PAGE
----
Batter Up! Moral Hazard and the Effects of the Designated Hitter Rule on Hit Batsmen
AbstractAmerican League batters have been hit by pitches 10 percent to 15 percent more frequently than National League batters since the designated hitter rule was introduced in 1973. This evidence is consistent with the idea that the American League's adoption of the designated hitter rule created a classic moral hazard problem. Because they are not required to appear at the plate, American League pitchers can throw at opposing hitters with greater impunity (i.e., at lower cost) than National League pitchers who must take their turns at bat and, hence, bear more of the costs of their own actions. Copyright 1997 by Oxford University Press.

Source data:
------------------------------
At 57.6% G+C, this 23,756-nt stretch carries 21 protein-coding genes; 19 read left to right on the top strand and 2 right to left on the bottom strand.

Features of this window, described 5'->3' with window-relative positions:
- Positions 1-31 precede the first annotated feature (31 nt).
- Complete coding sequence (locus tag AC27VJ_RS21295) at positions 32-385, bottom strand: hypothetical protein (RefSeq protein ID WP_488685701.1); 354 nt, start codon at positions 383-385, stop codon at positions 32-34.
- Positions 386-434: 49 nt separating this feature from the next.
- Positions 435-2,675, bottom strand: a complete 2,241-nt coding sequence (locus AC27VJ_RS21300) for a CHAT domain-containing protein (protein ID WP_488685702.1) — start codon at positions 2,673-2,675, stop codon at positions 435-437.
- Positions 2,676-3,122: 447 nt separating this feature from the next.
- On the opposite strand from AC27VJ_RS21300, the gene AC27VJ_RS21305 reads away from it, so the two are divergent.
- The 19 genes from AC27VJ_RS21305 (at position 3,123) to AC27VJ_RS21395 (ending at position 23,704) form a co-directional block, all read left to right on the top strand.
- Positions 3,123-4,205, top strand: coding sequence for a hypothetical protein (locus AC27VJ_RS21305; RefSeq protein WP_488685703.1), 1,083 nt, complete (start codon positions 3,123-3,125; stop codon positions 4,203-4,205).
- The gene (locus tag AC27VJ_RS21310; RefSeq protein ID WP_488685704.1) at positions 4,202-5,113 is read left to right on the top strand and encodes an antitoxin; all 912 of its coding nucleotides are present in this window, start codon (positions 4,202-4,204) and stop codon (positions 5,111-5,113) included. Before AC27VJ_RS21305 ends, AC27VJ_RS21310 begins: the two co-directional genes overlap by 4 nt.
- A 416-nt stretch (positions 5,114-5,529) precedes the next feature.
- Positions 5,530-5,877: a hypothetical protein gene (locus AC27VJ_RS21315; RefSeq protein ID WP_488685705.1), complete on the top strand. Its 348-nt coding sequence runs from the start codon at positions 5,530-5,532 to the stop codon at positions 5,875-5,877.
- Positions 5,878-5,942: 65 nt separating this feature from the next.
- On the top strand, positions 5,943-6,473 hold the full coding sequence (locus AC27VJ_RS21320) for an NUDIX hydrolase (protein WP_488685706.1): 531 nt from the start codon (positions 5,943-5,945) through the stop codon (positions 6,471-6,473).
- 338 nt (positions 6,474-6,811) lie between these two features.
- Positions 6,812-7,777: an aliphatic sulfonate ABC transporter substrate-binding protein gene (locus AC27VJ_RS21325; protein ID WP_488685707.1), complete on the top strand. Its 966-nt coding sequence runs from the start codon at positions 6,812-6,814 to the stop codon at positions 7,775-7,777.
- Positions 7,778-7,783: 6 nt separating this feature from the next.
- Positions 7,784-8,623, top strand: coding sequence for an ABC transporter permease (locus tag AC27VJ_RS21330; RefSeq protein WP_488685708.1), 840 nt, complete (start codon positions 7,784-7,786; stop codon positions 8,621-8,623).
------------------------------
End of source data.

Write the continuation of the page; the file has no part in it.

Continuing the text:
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Bibliographic InfoArticle provided by Western Economic Association International in its journal Economic Inquiry.
Volume (Year): 35 (1997)
Issue (Month): 3 (July)
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- Akihiko Kawaura & Sumner La Croix, 2010. "The Designated Hitter Rule in Baseball as a Natural Experiment," Working Papers 201005, University of Hawaii at Manoa, Department of Economics.
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